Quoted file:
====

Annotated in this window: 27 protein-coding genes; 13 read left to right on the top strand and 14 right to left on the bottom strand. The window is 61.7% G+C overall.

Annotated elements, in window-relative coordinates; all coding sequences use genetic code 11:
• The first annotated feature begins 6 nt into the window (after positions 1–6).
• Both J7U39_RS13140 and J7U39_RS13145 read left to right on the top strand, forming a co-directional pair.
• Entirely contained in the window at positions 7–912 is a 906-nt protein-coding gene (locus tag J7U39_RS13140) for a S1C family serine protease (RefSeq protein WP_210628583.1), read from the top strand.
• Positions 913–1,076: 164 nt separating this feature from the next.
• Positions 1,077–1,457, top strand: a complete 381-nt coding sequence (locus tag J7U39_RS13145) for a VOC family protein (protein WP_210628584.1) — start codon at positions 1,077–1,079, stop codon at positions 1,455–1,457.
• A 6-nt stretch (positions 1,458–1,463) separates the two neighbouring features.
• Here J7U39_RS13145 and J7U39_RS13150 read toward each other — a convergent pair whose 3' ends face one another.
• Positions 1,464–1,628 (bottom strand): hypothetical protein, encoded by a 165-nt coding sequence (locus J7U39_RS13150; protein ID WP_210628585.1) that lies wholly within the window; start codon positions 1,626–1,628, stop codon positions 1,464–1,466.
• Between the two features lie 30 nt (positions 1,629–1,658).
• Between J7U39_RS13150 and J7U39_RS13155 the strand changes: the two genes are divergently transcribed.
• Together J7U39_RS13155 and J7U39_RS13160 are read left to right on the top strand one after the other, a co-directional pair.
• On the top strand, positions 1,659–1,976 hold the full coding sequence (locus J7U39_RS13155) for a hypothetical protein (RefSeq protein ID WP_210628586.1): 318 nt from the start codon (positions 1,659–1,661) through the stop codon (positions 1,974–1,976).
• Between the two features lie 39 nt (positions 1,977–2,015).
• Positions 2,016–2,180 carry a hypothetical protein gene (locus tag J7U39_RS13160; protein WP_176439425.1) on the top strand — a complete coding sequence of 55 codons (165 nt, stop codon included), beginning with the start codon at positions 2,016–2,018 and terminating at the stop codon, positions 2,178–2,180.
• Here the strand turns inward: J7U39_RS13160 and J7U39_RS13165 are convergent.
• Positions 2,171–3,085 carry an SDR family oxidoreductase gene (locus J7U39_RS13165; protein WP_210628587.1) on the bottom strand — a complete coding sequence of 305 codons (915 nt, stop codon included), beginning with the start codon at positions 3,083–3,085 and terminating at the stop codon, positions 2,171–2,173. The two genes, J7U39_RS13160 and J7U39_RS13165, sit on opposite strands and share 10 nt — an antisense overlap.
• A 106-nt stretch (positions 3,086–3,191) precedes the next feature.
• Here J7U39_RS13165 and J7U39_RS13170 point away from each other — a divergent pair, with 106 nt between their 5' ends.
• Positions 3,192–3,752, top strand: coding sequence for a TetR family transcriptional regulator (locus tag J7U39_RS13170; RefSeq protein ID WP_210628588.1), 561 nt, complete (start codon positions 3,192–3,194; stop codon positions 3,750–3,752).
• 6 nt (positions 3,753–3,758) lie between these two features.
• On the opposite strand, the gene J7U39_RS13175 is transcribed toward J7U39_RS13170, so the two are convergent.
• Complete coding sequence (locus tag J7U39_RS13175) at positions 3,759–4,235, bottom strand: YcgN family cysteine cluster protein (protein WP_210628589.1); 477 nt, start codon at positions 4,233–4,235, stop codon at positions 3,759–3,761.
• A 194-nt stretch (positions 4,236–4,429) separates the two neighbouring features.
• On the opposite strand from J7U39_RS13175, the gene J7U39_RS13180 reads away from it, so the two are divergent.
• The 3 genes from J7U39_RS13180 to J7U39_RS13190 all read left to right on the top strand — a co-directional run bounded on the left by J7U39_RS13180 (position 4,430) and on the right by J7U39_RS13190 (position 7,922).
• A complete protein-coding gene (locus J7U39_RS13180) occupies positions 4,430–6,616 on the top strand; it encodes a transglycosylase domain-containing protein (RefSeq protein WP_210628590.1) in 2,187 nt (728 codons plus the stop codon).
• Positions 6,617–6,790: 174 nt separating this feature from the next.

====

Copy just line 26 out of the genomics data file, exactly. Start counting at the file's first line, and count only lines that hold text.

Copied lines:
• On the opposite strand from J7U39_RS13175, the gene J7U39_RS13180 reads away from it, so the two are divergent.